Landholders in Queensland are calling on the Labor state government to find the cause of methane gas bubbling in a major river, which they say has intensified in recent months.
The so-called methane seeps in the Condamine River near Chinchilla were reported in 2012, triggering a series of investigations.
However, the government has told ABC News that it does not have sufficient information to identify the cause of the seeps.
He confirmed to ABC News that the bubbling had intensified.
“There have been changes in the flux of methane through the river over the past 12 months,” he said.
ABC News visited the most prominent methane seep in the river about six kilometres west of the Chinchilla weir, observing large, concentrated bubbles rising to the water’s surface.
“From what I’ve visually seen since the first videos back when they were originally found, they were just minor bubbles in particular locations,” Helen Bender, whose family owns two properties near the Condamine, said.
“In terms of the number of bubbles along the river, both upstream and downstream, it is increasing.”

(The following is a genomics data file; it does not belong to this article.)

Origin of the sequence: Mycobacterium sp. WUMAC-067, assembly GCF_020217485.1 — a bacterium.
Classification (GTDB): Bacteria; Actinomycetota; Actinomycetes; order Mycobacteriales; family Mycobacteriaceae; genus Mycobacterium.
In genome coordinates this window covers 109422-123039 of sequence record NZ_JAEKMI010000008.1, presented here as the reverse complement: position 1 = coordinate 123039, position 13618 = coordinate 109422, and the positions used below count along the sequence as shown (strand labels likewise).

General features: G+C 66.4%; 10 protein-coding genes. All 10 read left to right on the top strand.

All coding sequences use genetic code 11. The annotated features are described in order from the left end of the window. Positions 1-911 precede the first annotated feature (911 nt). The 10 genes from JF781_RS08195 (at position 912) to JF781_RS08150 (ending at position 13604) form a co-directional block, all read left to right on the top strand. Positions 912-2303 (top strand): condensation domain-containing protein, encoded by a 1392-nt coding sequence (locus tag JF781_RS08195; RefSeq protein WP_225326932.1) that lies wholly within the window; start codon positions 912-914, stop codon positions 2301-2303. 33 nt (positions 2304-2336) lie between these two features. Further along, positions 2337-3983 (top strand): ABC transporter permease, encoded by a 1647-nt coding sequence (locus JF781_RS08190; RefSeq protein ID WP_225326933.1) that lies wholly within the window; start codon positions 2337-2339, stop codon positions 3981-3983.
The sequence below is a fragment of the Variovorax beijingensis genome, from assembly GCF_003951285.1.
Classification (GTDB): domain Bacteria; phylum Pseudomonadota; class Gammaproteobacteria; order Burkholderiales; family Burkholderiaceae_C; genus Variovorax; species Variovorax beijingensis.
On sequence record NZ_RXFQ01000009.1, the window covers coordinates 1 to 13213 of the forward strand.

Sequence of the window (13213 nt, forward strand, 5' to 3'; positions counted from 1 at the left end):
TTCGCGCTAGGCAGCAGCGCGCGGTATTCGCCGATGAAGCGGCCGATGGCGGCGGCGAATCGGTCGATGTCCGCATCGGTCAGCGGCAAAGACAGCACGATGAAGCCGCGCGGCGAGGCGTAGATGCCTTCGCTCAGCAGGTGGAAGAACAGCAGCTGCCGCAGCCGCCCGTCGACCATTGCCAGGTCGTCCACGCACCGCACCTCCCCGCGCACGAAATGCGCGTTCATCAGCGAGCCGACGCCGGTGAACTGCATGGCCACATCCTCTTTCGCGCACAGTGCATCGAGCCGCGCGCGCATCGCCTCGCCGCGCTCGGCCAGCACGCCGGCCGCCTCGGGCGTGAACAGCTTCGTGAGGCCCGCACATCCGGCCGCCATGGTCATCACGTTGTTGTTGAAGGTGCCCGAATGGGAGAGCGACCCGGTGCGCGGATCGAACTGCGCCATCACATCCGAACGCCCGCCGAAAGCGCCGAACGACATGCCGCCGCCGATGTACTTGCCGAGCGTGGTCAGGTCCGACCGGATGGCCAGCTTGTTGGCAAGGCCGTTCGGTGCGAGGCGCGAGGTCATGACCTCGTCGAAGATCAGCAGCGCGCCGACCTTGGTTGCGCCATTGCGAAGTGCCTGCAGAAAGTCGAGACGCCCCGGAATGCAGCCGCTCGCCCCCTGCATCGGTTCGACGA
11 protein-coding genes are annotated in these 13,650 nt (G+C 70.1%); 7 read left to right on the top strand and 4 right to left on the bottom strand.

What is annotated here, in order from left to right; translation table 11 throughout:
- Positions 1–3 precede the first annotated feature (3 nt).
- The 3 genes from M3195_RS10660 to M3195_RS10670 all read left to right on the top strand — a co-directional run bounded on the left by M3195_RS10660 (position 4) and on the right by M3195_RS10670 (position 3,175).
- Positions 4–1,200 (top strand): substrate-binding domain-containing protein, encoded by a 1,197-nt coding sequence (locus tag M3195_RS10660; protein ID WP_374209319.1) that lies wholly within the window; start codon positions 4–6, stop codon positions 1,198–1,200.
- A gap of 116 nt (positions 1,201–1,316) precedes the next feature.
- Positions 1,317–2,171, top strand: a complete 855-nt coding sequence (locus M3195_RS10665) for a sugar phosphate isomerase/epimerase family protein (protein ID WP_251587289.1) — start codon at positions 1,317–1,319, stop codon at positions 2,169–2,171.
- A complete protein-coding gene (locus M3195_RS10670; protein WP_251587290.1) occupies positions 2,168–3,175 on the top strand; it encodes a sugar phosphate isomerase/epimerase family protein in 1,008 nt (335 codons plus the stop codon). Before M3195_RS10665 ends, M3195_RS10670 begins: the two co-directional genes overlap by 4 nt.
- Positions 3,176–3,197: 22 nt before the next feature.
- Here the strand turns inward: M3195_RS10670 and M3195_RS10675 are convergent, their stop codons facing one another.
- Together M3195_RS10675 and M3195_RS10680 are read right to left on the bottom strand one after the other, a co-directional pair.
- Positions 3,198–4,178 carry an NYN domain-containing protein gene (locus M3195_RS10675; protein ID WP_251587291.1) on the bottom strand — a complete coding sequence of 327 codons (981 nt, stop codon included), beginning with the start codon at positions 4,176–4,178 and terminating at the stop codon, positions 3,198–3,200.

These included natural events such as drought and the recharging of aquifers after floods.
Human activity such as Coal Seam Gas (CSG) operations and water bore drilling were other possible contributing factors.
“We know that methane is coming to the surface along a fault line, a very small fault line that occurs and intersects with the river,” said Professor Barrett, who is also the director of the Gas Industry Social and Environmental Research Alliance, a partnership between the CSIRO and the CSG industry.
ABC News reports Origin Energy, which operates CSG wells in the district, is monitoring the bubbling in the Condamine.
“I have to question if Origin is doing the ongoing monitoring, why isn’t more of an independent person doing the ongoing monitoring so that there’s some real transparency with what’s actually happening?” Ms Bender said.
“I think it’s the de-watering. As the CSG companies take all the water out of the wells I presume the gas has found the easiest route out of the ground, which happens to be in the river. So up she comes,” he said.
A Queensland Government report released in December 2012 found that the cause of the bubbles was “unlikely to be determined in the short-term, and that a long-term approach to find more science-based answers to the phenomenon was needed”.
A spokesman for Queensland’s Department of Natural Resources and Mines confirmed that there was “currently insufficient information to identify the cause of the gas seeps” and that further investigation was warranted.
“Geological complexity and the requirement to gather and analyse surface and subsurface data make this a long-term investigation,” the spokesman said.